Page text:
While searching for the treatments that slow down the progression of Alzheimer’s, scientists discovered that the common blood pressure drug nilvadipine might hold the promise for Alzheimer’s disease. It may increase the blood flow to the brain’s memory and learning center among people with Alzheimer without causing any side effects to the other parts of the brain.
Through this study, scientists proposed that a decrease in cerebral blood flow in patients with Alzheimer’s can be reversed in some regions.
Nilvadipine is a calcium channel blocker (CCB) utilized for the treatment of hypertension and chronic major cerebral artery occlusion. Scientists tried to find whether nilvadipine could help treat Alzheimer’s illness by contrasting the use of nilvadipine and a placebo among individuals with mild to moderate Alzheimer’s malady.
For this, 44 participants were assigned and received either nilvadipine or a placebo for six months. Neither specialists nor the members knew, who got the medication or the placebo that was uniformly isolated among the two groups.
Scientists also used an MRI technique to measure the blood flow to specific regions at the beginning and the end of the study. The results revealed that blood flow to the hippocampus increased by 20% among the nilvadipine group compared to the placebo group. Blood flow to other regions of the brain was unchanged in both groups.
Study lead author Jurgen Claassen, M.D., Ph.D., associate professor at Radboud University Medical Center in Nijmegen, the Netherlands said, “This high blood pressure treatment holds promise as it doesn’t appear to decrease blood flow to the brain, which could cause more harm than benefit. Even though no medical treatment is without risk, getting treatment for high blood pressure could be important to maintain brain health in patients with Alzheimer’s disease.”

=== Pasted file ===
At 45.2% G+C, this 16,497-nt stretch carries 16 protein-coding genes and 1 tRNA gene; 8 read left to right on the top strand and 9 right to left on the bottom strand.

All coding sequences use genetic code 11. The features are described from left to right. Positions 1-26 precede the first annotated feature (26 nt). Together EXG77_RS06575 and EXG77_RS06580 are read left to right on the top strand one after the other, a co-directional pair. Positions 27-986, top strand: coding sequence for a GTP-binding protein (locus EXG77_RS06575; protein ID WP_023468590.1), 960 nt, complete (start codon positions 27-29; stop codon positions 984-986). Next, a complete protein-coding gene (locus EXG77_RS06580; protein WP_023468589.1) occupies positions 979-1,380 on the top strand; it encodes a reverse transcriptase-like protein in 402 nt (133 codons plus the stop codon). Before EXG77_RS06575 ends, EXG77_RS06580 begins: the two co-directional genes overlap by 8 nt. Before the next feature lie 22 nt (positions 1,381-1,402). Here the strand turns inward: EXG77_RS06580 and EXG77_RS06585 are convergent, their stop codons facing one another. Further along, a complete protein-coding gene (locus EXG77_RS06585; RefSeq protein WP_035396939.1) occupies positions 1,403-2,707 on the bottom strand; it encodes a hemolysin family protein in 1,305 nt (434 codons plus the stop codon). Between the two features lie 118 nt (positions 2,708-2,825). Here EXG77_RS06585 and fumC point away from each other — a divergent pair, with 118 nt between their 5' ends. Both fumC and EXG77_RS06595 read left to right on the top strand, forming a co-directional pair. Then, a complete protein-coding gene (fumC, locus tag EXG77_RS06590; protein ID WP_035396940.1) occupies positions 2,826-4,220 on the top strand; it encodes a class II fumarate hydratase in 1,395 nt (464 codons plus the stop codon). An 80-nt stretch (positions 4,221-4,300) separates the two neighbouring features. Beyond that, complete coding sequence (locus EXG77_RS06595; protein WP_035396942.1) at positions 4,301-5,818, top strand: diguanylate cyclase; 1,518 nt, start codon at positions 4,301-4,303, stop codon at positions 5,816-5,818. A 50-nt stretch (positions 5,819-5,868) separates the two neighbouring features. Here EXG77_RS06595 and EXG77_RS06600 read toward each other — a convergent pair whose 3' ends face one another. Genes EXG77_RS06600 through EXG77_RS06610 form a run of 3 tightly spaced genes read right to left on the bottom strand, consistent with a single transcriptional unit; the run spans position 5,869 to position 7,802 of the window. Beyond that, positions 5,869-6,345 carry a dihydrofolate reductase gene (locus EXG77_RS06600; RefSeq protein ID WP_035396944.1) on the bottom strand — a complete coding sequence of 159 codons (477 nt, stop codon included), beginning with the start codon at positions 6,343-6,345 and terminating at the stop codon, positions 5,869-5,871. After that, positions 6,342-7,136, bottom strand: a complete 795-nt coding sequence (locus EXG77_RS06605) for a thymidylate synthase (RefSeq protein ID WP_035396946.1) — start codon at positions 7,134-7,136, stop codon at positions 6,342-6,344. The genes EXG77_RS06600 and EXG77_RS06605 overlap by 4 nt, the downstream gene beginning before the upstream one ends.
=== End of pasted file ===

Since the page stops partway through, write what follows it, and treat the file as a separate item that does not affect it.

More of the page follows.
Scientists noted, “The sample sizes were too small and follow-up time too short to reliably study the effects of this cerebral blood flow increase on structural brain measures and cognitive measures.”
Although, during the study, scientists did not measure the effects on cerebral blood flow. Overall, no clinical benefit was noted with the use of nilvadipine. However, a subgroup of patients with only mild symptoms of disease did show benefit, in the sense of a slower decline in memory.
Previous studies have hinted that high blood pressure treatment could reduce the risk of developing dementia. The authors think that beneficial effects on brain blood flow could explain part of this effect.
The study is one of a few to use this MRI technique to probe the effects of treatment on cerebral blood flow, making additional research critical. Besides, the small number of participants of similar race and ethnicity mean that the results may not apply to other populations.
Claassen said, “In the future, we need to find out whether the improvement in blood flow, especially in the hippocampus, can be used as a supportive treatment to slow down the progression of Alzheimer’s disease, especially in earlier stages of the disease.”
The results of the study are published in the journal Hypertension.